Consumer Analysis Introduction The kitchen appliance chosen is the Microwave oven. The product finds use in cooking or warming food. The appliance runs on electricity and works on the principle of radiation. It is safe to use provided the specific instructions are followed. The appliance finds a place in most kitchens of working people. Product The Product is simple and easy to use. It is more useful especially for working individuals or families. A larger set of consumers use it for warming food. According to the crisp product brief on the site (sears. com), microwave ovens are useful for heating and de-frosting food.
Most of the microwave ovens are operated on a one-touch function. The microwave oven typically has different versions. The base version is good for re-heating food and basic cooking. Higher end versions have grill options, where additional attachments help facilitate the enhanced functionality. Pricing The prices range from $184 to $3500 (sears. com). The pricing is based on the features. A basic, Kenmore TrueCookPlus microwave oven is priced at $139.99. The microwave oven range is classified into three major categories: 1) built-in microwave ovens, 2) countertop microwave ovens and 3) Over the Range microwave ovens.
The built-in microwave ovens are high end appliances which can be customized for specific zones in the kitchen. The prices range from $800 to $3500. Over the Range microwave ovens are priced from $184 to $578. The countertop microwave ovens are priced from $60 to $1000. Place (Distribution) The microwave ovens are sold through a variety of sales channels. They can be found in departmental stores such as Sears and in discount retailers such as Wal-mart and K-mart. They are also found in a host of dedicated stand-alone electronic appliances stores throughout the country. Promotion Being sophisticated, high end products, they are not promoted through heavy discounts.
Instead, they are promoted through bundling offers, where another smaller electronic item is bundled and the total package is discounted to make it lucrative. Similarly, smaller discounts and price-offs are the norm in this segment. If there is a new product within microwave ovens, it is often promoted through open-air kiosks, where there is a demo for consumers who are keen to explore the product. The Target Market The target market for microwave oven consists of working individuals – both single and married.
At first glance, this seems to be the best possible interpretation of the target market. However, we could also consider another target market: the retired people. Understanding the demographics of this segment is relatively easy. ‘Working people’ signifies that the age band for the potential customers of microwave ovens is 22-40. We are not considering the 40+ age band as a significant target since a small proportion of people in this segment could, at best be looking at replacement or upgrade options.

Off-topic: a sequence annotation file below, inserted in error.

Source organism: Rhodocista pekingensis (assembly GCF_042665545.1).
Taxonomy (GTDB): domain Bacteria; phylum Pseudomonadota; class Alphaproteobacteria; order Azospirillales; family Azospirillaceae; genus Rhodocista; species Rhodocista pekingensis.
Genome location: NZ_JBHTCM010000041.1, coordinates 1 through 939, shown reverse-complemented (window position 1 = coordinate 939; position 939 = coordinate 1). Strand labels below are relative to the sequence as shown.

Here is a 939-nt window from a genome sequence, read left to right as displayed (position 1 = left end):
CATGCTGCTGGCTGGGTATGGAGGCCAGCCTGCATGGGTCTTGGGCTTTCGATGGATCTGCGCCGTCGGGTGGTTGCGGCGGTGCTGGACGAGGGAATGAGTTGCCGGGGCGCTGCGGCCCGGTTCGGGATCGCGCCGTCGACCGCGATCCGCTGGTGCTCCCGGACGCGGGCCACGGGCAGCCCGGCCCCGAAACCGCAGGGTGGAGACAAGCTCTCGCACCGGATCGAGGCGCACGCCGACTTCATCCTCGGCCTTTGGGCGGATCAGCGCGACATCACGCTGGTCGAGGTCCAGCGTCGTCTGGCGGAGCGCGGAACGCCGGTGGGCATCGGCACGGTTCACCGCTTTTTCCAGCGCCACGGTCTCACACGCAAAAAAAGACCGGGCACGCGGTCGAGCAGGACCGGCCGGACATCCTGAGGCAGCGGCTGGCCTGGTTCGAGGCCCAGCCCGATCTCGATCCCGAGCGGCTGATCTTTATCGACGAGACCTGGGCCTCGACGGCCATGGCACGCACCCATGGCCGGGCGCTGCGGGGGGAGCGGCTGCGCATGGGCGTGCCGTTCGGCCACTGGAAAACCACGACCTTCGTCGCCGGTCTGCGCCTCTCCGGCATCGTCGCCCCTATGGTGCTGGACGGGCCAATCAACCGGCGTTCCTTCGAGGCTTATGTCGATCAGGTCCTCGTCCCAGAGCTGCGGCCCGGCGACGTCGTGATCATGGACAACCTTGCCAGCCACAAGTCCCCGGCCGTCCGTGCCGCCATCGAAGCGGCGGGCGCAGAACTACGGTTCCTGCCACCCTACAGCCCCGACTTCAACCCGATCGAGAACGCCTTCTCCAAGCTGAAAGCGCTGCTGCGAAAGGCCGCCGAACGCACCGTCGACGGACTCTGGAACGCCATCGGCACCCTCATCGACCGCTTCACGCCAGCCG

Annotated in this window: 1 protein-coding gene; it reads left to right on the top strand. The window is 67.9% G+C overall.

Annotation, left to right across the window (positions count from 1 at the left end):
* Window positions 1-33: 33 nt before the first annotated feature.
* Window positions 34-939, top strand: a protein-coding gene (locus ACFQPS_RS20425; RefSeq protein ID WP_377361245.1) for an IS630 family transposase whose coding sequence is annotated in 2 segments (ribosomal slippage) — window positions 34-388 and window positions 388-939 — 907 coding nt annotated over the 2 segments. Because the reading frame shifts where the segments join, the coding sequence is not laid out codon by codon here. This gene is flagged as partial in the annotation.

Again, considering the retired group, we can also have another band as 60+ years of age. From the marketers’ standpoint, they divide the market into distinct groups and try to design products that would meet each group’s needs in a fitting manner, hoping that their understanding is correct (Hoek, Gendall & Esslemont, 1996). For a sophisticated, yet commonplace product such as microwave ovens, the demographics need to be defined carefully by marketers. Possibly, research could throw up insights that define the right age bands more closely; for instance, research may show that most customers purchase microwaves just after their marriage, which could be at the age of say, 28 years.
Whether males or females influence the purchase decision is another point for research. Consumer Behavior: The Purchase Decision Process The product is a consumer durable and it is likely to be used for at least three to five years by most consumers. Hence the decision making is a fairly involved one. We apply the five stages of the decision making process (Mowen & Minor, 1998, p.
349) to understand the consumer behavior with regard to microwave ovens. Stage1: Problem Evaluation. Here the consumer is assessing the problem which may be stated in different forms. Instances could be “it is difficult to start the cooking unit just to de-frost the chicken” and “I need something to warm up the food in 60 seconds”. Here the customer is looking for a solution that could help. Among other options, microwave ovens fit the requirement well. Stage 2: Search. The consumer is looking at different solutions. Does he / she consider buying a smaller stove or an electric kettle?